The old Leicester Fish Market

The Fish Market

We had two cats - or more properly - one and a non-resident alien! Smokey was a mackerel striped tabby who adopted us when he was about three months old and with much cajolery was allowed to stay. He was cute, affectionate and quite sly and died at a ripe old age in the mid 1970s. The other cat (a black and white domestic short hair) was called Lucky. Despite our pleas Father would not allow a second adoption and so when Smokey was sent to bed in the kitchen, Lucky was put out the back door - regardless of the prevailing conditions - only to be sitting on the back door step the following morning. On occasions Smokey would evade capture and would creep into a willing child's bed in the early hours of the morning.

Local delicacies: Black Pudding and Pork Pie

Black Pudding and Pork Pie

Father would buy 'lights' (offal, usually lungs) and 'laps' (offcuts of fish, usually cod, including the fins) - often from the Leicester Fish Market - which he would then boil up odiferously as cat food.

Father also had some 'particular' food fancies himself including tripe and braised cow heel. Slightly more mainstream and what almost became a family tradition was the Saturday afternoon tea. Although in latter years he rarely filled out a pools coupon himself, he would religiously tune in to "Sports Report" at five o'clock and write down the football results on the back of his copy of the Daily Express. At the same time the savoury treat were links of boiled black pudding or a slice of pork pie (made by and bought from a local pork butcher) served with brown sauce served with slices of bread and butter and a cup of tea.

A perfect cribbage hand

"15-2; 15-4... "

The old board game, Waddington's Totopoly

Totopoly

Those were the days before computers and consoles and yet as kids we had plenty of opportunity for fun and games in the evenings and indoors when the weather turned bad. Card games beyond 'Happy Families' and 'Whot' were rarely seen but Father did enjoy a hand of Cribbage and took the time early on to teach us how to play. We had the ubiquitous 'Monoply' set although this did not come out of the cupboard very often as I was deemed to be too serious a player. 'Cluedo' was a family favourite although Brenda was usually the one to discover Dr Black's murderer ahead of the rest of us. Perhaps my own choice was 'Totopoly' - a horse racing game, long since defunct - to which I was introduced by my junior school classmate, Christopher Isherwood.

Much later I was to introduce the family to the delights of Mah-jongg. This was a craze which took hold in my first year at University. Father was never the one to build up large and complex hands (much to my chagrin) but I can still picture him sitting there at the table making "another little chow".

Q.9.: Whose 'side-kick' was Annette Mills on early television?

Q.10.: Waddingtons produced a board game of pirates and treasure hunting. What was is called?

Now

The house and the terrace survive as can be seen from the photographs taken during our visit. However, in 2005, 358 had been amalgamated with its neighbour - 356 - and together they have become The Dylan Lee Care Home. The rear entryway from Noble Street was still there although the outhouses had gone, there wee no rear gates and the old rose trees had been removed. More recently these two properties had once again been separated and 358 has been turned into a group of one person flatlets.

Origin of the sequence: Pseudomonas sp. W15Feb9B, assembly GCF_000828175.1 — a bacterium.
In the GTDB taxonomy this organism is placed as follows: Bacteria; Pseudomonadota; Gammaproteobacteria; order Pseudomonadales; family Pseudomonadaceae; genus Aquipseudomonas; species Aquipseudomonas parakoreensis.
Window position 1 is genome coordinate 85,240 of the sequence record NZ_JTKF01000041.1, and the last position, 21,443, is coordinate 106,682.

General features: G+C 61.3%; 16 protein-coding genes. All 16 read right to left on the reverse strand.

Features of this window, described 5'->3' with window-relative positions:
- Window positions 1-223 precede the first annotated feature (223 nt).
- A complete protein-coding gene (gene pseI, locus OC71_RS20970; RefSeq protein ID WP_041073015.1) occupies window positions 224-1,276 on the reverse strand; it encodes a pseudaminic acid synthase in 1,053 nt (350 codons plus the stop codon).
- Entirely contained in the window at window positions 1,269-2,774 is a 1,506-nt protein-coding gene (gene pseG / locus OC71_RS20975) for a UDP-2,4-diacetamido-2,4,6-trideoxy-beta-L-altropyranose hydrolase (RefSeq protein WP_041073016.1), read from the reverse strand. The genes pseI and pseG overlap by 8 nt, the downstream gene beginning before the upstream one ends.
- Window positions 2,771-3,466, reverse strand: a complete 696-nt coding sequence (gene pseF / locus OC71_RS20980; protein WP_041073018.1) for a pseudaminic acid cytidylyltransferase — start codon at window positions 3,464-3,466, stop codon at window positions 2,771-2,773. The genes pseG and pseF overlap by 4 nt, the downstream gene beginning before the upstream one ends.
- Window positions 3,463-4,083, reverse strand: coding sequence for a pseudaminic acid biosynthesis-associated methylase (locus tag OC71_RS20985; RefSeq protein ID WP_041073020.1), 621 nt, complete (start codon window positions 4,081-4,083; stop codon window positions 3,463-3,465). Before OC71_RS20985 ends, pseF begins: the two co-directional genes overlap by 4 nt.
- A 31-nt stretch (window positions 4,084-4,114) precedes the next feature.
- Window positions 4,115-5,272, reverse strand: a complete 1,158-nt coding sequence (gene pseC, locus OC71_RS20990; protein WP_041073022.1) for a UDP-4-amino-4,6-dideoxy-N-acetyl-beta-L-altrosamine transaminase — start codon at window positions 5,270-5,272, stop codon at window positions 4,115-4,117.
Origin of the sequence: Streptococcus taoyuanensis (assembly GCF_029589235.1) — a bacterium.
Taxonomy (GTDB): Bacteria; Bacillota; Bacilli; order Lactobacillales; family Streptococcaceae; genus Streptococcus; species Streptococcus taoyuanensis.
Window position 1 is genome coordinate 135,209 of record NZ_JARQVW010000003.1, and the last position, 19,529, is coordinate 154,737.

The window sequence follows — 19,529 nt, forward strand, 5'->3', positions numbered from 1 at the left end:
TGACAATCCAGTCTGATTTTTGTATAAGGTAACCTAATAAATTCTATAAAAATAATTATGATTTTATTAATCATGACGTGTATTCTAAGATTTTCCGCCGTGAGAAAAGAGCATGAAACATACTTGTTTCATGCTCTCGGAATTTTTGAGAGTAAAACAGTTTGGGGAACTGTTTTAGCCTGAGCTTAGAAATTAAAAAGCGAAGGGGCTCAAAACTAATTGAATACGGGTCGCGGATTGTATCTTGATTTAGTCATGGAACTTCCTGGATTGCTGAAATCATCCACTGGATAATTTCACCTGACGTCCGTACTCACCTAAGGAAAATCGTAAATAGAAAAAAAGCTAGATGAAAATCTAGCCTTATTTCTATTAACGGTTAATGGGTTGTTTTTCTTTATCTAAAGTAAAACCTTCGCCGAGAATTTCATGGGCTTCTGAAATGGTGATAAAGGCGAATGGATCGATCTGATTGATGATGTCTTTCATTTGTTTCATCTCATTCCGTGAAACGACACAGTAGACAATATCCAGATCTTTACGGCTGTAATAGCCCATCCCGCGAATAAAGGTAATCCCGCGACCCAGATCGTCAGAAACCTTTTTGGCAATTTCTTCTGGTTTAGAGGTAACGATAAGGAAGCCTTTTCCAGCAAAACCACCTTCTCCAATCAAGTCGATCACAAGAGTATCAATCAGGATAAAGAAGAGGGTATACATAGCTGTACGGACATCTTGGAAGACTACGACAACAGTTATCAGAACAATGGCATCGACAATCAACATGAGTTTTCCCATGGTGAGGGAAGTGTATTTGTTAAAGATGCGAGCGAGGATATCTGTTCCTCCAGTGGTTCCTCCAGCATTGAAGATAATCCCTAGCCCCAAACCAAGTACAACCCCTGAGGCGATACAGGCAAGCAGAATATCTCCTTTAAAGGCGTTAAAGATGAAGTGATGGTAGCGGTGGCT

The current state of St Paul's Church: July 2005
St Pauls Kirby Road, another view

St Pauls Church: from King Richard's Road (left) and Kirby Road (right)

The shell of St Pauls' Church still stands in the V-shaped grounds formed by the meeting of Glenfield Road and Kirby Road. The church was originally commissioned in 1870 and should have been completed with a 190 foot spire. However previous excavations on the site made it impossible to bear such a weight and the tower was capped off at 62 feet. Rot was found in the roof timbers and other remedial work was deemed too expensive, so the building was abandoned in 2003 and its functions have been moved into the old church hall opposite and has become the St Paul & St Augustine Worship Centre. The picture of the Virgin and Child which hung in the Lady Chapel now adorns the main hall.

The bottom end of Kirby Road has been cordoned off and a small area has been designated a pedestrianised mini-park.

The Roman Catholic Convent was demolished in the 1960s. A small estate of flats and maisonettes was built on the site whose heritage has been commemorated in the title Convent Court. Noble Street was also demolished and rebuilt with small houses and flats. It is no longer a thoroughfare, providing off street parking for its residents only.

Glenfield Road and Fosse Road North appear to have escaped the planners, thus far, intact. The fate of King Richards Road is to be the subject of another article which will be published soon.

On balance I guess I am glad that I went back and made this sentimental journey. The old house looked somewhat dejected and rather more shunken that I remember it. The old Fosse Park Recreational Ground is still there, more overgrown that I recall. The old church has an air of despair. It has an 'Under Offer' sign attached to the scaffolding although there was no indication about its possible fate.

Part 2 of this trilogy, which also contains a brief history of Fosse Road, can be found at Growing up on Fosse Road North
with part 3 following at: A walk down King Dick's Road - and back again

Answers to QUIZ 1 questions on Page 7: Editorial

Publication

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Parts of this article appeared in the June 2018 edition of the Journal of the Leicestershire & Rutland Family History Society (Journal No. 172 pages 21 - 26) (1)


Reference

1. Leicestershire And Rutland Family History Society website.